Happy Father’s Day from The Representation Project! Fathers in the media are often portrayed in stereotypical and even insulting ways. Since the fathers that we see on screens send powerful messages about this important role, it’s helpful to reflect on how content producers choose to portray dads. Here are our picks for best and worst dad representations in entertainment media.
Viewers are all too familiar with the examples in the media of lackluster (or worse) fathers. It’s time to update some of the more outdated and harmful gender stereotypes about fathers in the media. Here’s hoping that Hollywood phases out these fatherhood tropes:
- Bumbling, buffoon dads—The Simpson’s Homer Simpson and Modern Family’s Phil Dunphy types. We’ll keep the dad jokes, but it’s time to retire the notion that fathers like these (often with mothers present in the home) are helpless. They’re not.
- Hyper-masculine action hero dads—Bruce Willis’ character in Die Hard and Liam Neeson’s character in Taken, among others. Obviously, these film fathers are wildly entertaining in suspense movies, but the fantasy they perpetuate of dads as rescuers-in-chief sends the wrong message.
- Man-child fathers who grow alongside their children—Ethan Hawke’s character in Boyhood and Robin Williams’ character in Mrs. Doubtfire. Sure, these dads present a great arc in filmmaking with character development over the span of a couple of hours that can make audiences tear up by the end credits, but they make light of the responsibility of fatherhood. And they conveniently shift the burden of parenting to their more capable and mature co-parents.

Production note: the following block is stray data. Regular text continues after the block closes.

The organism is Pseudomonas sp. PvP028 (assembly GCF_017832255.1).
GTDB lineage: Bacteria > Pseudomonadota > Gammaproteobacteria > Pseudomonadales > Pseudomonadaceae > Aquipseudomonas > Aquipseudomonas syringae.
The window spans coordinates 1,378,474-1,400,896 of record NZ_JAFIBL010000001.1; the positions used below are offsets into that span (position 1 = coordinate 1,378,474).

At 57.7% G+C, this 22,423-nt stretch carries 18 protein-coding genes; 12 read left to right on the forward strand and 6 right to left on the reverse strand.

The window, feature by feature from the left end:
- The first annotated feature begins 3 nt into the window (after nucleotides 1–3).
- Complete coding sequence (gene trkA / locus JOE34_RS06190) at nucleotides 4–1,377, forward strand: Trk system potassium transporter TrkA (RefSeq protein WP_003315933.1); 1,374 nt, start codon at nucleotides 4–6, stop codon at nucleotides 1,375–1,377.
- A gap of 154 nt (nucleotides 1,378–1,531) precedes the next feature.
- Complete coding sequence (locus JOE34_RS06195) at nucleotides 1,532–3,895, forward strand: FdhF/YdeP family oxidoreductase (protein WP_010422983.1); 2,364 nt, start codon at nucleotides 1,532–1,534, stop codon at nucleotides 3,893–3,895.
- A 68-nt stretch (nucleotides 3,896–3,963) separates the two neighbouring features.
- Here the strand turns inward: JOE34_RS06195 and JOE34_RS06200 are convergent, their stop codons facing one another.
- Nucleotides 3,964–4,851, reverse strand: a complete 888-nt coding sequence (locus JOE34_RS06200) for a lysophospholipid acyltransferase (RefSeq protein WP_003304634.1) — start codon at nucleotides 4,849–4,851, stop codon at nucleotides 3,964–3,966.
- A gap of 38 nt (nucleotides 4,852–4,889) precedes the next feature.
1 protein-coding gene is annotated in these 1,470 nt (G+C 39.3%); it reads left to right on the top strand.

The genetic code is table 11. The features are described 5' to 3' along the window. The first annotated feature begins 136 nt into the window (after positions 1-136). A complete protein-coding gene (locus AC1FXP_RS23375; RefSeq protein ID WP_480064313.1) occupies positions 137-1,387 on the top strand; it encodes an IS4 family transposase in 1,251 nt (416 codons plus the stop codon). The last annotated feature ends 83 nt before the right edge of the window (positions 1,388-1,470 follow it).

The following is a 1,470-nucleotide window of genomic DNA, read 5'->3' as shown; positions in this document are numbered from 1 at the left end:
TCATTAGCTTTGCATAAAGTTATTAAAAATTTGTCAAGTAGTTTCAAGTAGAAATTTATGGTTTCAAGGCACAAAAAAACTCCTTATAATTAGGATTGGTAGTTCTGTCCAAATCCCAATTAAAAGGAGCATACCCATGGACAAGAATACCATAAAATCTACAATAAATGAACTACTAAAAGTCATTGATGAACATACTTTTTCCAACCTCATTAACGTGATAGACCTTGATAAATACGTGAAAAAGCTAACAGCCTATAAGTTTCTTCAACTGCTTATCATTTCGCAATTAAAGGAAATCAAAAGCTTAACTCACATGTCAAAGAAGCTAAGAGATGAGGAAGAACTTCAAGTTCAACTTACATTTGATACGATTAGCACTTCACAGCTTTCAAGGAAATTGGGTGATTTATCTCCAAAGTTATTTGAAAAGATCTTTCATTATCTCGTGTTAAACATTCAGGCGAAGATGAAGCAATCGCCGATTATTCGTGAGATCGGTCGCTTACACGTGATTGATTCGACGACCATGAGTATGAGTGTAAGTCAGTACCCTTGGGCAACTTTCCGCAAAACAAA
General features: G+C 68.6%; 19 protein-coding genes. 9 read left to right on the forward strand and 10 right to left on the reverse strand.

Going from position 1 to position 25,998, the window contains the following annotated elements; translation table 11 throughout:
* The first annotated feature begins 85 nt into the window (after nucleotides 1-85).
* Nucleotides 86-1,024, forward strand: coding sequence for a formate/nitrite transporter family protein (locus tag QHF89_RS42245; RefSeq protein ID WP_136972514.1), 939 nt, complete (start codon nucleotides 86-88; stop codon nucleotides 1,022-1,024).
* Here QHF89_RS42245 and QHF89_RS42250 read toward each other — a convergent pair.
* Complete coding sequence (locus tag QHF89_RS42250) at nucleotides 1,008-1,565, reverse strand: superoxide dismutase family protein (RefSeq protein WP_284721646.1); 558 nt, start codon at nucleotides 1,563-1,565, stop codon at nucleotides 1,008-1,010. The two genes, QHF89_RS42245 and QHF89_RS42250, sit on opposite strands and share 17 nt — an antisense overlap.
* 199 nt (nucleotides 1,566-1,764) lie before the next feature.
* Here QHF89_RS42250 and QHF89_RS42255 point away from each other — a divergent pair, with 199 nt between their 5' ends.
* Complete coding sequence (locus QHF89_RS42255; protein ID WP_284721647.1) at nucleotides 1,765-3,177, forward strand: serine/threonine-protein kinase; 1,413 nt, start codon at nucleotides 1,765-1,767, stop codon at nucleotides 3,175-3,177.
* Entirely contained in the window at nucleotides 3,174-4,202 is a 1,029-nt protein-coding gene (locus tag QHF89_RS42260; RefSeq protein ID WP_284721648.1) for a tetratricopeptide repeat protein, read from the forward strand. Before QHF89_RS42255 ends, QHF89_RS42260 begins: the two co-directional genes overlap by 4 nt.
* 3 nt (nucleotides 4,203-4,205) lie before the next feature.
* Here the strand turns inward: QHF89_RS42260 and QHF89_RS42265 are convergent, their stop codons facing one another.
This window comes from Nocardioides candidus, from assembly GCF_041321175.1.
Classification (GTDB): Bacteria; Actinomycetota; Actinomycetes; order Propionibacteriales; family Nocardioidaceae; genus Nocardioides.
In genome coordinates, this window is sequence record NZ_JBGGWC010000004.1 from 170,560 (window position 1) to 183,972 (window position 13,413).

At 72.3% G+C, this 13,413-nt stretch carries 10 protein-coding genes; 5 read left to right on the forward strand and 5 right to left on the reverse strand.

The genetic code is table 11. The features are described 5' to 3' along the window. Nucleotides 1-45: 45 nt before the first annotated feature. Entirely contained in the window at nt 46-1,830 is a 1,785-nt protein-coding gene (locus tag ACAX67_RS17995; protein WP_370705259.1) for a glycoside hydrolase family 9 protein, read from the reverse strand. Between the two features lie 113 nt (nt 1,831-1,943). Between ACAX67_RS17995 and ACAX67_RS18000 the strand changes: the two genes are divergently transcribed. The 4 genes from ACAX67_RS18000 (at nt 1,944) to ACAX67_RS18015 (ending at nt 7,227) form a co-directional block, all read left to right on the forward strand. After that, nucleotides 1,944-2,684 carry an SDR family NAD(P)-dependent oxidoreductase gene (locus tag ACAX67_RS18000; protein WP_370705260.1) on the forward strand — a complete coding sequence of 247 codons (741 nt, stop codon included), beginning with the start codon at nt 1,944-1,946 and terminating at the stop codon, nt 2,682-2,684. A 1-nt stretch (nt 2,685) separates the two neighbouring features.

We need better models of manhood and fatherhood in the media. Thankfully there are many examples of thoughtful, complex fathers in film and television. Interestingly, Hollywood has reserved some of the best examples of fatherhood for solo, single fathers—with a few exceptions. Our top screen fatherhood moments include:
1. Chris Gardner, the single, down on his luck father played by Will Smith in The Pursuit of Happyness, who is an example of a father’s determination, hard work, and prioritization of family above all else.
2. The compassionate, caring dad in Eighth Grade, played by Josh Hamilton who has the perfect response to his angst-riddled daughter’s despondent question to her father: “Do I make you sad?”
3. Glee’s blue-collar, single dad Burt Hummel gave his teenage gay son one of the best sex talks we’ve ever seen, showing the power of the media to portray fatherhood in a loving, emotion-filled, positive light.
4. A partnered father, the dad in Call Me By Your Name also shows audiences what supportive, understanding fatherhood can look like when a child most needs it.
Hooray for Hollywood for bringing us these examples of healthy fatherhood. Future writers need to look no further than the real world to see examples of fatherhood intertwined with healthy masculinity. The world of tennis celebrated fatherhood with a beautiful display of masculinity when player Nicolas Mahut was consoled by his seven-year-old son after suffering a loss at the French Open.
This isn’t the first time the young boy rushed to his father’s side at a pivotal moment. At last year’s French Open, he also ran onto the court to celebrate his dad’s doubles win.
This father and son make an inspirational duo—putting the “love” in tennis.
And if you’re on social media, you likely saw the video making the rounds of this remarkable dad and his infant son bonding during a conversation that will melt your heart.
What these real-life dads have in common is a commitment to exchange with their children what they each most need: conversation, consolation, celebration, and above all else, connection. Our film The Mask You Live In explores fatherhood and masculinity. Featured in the film is single father Stephen who learns how to redefine fatherhood for the wellbeing of his son and their relationship. Enjoy this short video with our best wishes for a very happy Father’s Day to those who celebrate it!